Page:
Friday, January 12, 2018

Neko Harbour, Lemaire Channel and Pleneau Bay, Antarctica, January 12,2018

Our first visit this morning was to Neko Harbor-

where we saw a bunch more Gentoo penguins-

with babies at different stages of development-

The second egg did not hatch and won't-

Nearby was another Weddel's seal.  It has a pointed snout because it dives deeply for food-

Later, I went zodiacing.  Along the way were more humpbacks but the only tail shot, which was really close and perfect was while I was getting up off the floor where I'd been kneeling to sit on the side of the boat so I missed it -

A Southern Fulmar and a Southern Giant Petrel-

Icebergs are striated and have different carvings depending on how they melt - rain or big waves carve into the ice and snow-

We came across more crab eating seals-who, by the way, don't eat crabs but krill.  It's the most numerous seal in the world-

I like the different colors in this picture-

David, our guide, really cruised through the ice-

Maybe this guy is out here for a bit of peace and quiet-

More ice-

And another humpback-

A chunk of ice with sediment-

More penguins on their own ice island-

It was a great morning.  We started out at +2C and calm winds but as we were coming in about 2 hours later, the wind had picked up.  It still is just toque weather - hood not required!

After about 4 hours of cruising, we were called to the bridge to watch the passage through Lemaire Channel.  Many people were on the bow where we were served hot chocolate and had a group photo taken.  The wind and water were perfectly calm-

Some of the first cool sculpted icebergs we saw-

I like the reflection of the mountains off the water-

We went on a 1.5 hour iceberg tour.  They change a lot in between visits by our guides so there's always a surprise around the corner.  More crab eating seals-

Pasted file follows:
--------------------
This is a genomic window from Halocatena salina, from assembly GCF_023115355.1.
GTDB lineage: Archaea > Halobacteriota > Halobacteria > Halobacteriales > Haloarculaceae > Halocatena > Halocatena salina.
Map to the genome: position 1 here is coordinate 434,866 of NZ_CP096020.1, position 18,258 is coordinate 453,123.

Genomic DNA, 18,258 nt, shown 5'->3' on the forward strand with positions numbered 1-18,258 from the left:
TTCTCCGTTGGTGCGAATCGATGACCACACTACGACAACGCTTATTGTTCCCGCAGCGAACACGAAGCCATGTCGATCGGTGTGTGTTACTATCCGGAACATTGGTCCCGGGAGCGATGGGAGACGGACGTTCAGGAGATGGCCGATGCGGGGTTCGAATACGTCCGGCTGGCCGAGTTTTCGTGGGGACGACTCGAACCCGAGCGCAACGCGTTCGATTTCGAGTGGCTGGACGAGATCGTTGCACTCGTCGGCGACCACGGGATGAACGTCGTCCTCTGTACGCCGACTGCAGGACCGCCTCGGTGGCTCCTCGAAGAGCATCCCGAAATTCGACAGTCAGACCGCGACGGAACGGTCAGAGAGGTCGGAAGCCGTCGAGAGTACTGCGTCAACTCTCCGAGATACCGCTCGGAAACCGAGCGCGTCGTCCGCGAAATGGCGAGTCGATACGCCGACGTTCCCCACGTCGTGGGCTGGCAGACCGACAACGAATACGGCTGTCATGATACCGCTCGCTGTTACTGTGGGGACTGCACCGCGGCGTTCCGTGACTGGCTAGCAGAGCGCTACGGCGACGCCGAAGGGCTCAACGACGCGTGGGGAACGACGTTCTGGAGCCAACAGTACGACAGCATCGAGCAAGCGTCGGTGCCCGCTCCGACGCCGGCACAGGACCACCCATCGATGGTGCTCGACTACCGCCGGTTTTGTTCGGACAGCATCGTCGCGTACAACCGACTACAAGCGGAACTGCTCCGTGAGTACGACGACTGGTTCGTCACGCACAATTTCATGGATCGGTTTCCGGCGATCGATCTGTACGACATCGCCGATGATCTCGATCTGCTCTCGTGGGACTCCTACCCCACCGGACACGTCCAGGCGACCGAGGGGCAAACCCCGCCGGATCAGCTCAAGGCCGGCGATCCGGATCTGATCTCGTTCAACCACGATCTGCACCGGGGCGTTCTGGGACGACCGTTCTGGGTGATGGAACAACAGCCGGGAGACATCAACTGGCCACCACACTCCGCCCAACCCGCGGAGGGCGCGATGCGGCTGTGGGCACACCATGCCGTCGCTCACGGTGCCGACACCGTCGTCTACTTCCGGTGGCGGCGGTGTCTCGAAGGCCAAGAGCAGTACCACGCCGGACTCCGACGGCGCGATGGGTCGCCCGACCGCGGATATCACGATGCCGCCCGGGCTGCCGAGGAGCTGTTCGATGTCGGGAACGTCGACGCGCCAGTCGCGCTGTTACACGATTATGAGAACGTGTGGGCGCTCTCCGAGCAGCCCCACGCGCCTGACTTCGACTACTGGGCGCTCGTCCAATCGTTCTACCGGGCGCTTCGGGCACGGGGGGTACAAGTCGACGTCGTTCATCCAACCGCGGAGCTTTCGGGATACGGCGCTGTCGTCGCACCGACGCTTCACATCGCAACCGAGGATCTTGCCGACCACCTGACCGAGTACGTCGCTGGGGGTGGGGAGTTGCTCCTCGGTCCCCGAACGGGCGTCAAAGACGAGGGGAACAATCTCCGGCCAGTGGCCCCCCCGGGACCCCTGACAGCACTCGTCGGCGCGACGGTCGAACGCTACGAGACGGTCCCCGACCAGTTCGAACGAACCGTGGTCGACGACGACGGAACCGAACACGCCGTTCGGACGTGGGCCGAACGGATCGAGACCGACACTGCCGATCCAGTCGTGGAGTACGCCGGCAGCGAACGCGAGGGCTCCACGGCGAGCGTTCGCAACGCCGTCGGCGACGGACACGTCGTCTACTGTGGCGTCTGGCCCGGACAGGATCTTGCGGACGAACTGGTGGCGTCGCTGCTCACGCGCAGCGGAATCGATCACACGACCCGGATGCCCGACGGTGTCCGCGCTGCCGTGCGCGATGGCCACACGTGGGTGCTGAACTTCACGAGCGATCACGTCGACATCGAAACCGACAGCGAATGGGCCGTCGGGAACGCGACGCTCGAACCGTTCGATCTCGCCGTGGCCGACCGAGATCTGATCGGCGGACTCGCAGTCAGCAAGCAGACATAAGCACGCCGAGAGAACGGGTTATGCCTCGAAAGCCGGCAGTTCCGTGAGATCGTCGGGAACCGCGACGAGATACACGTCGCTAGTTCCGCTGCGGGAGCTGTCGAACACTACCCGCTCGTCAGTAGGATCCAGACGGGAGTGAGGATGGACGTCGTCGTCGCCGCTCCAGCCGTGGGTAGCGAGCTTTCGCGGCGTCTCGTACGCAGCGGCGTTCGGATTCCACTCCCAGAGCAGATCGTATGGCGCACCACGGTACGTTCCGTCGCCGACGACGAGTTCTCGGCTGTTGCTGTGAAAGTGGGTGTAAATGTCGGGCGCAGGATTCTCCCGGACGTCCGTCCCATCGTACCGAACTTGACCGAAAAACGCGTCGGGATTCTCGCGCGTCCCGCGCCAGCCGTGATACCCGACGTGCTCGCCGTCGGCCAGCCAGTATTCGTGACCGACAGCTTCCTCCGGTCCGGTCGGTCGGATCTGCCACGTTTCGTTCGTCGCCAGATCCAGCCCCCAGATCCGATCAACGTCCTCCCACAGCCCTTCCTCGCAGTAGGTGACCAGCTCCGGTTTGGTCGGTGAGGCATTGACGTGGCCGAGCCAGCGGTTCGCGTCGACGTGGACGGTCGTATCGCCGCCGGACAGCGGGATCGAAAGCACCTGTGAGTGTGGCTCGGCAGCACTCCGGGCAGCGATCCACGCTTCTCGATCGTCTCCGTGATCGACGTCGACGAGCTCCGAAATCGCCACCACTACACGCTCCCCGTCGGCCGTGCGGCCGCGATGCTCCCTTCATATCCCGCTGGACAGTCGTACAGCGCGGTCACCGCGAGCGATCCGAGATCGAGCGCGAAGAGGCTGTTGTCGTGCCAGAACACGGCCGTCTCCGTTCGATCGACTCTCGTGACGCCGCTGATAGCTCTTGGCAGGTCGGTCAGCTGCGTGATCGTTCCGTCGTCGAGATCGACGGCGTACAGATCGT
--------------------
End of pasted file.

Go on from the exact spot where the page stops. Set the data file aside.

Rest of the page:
We all tried to see something in the ice.  Here's a troll-

Finally, seals swimming-

The bluest of blue caused by the depletion of oxygen in the ice from massive weight-

And the best for last, well almost last.  The old lady who lived in the shoe.  It's massive and on the brink of toppling.  The two stumpy pillars on either side show that at one time, it was a huge mass of ice that has slowly been eaten away by the winds-

Antarctic terns-


Supper was a barbecue out on the deck.  I love the Penguins-

Notice the zodiac being lifted into place-

Supper was great, as always.  There was a demonstration of what happens to our bodies when we are in cold water.  Dany, the marine biologist, started out with a heart rate of 98 - (he was anxious) about putting his head into ice water.  His heart rate dropped to 54!  There was also a hat competition and there were some interesting ones, made from diapers, caution wet floor signs, key chains, etc.  Later there was a trivia contest in the bar .  Did you know....

The kitchen will use 6480 eggs on this trip and 2250 kg of vegetables.  We will drink 285 bottles of wine and use 470 rolls of toilet paper!  And this is just for 189 guests.  It makes me sick to think what a big cruise ship would consume.  It's grotesque!

I'm hoping for another great sleep!

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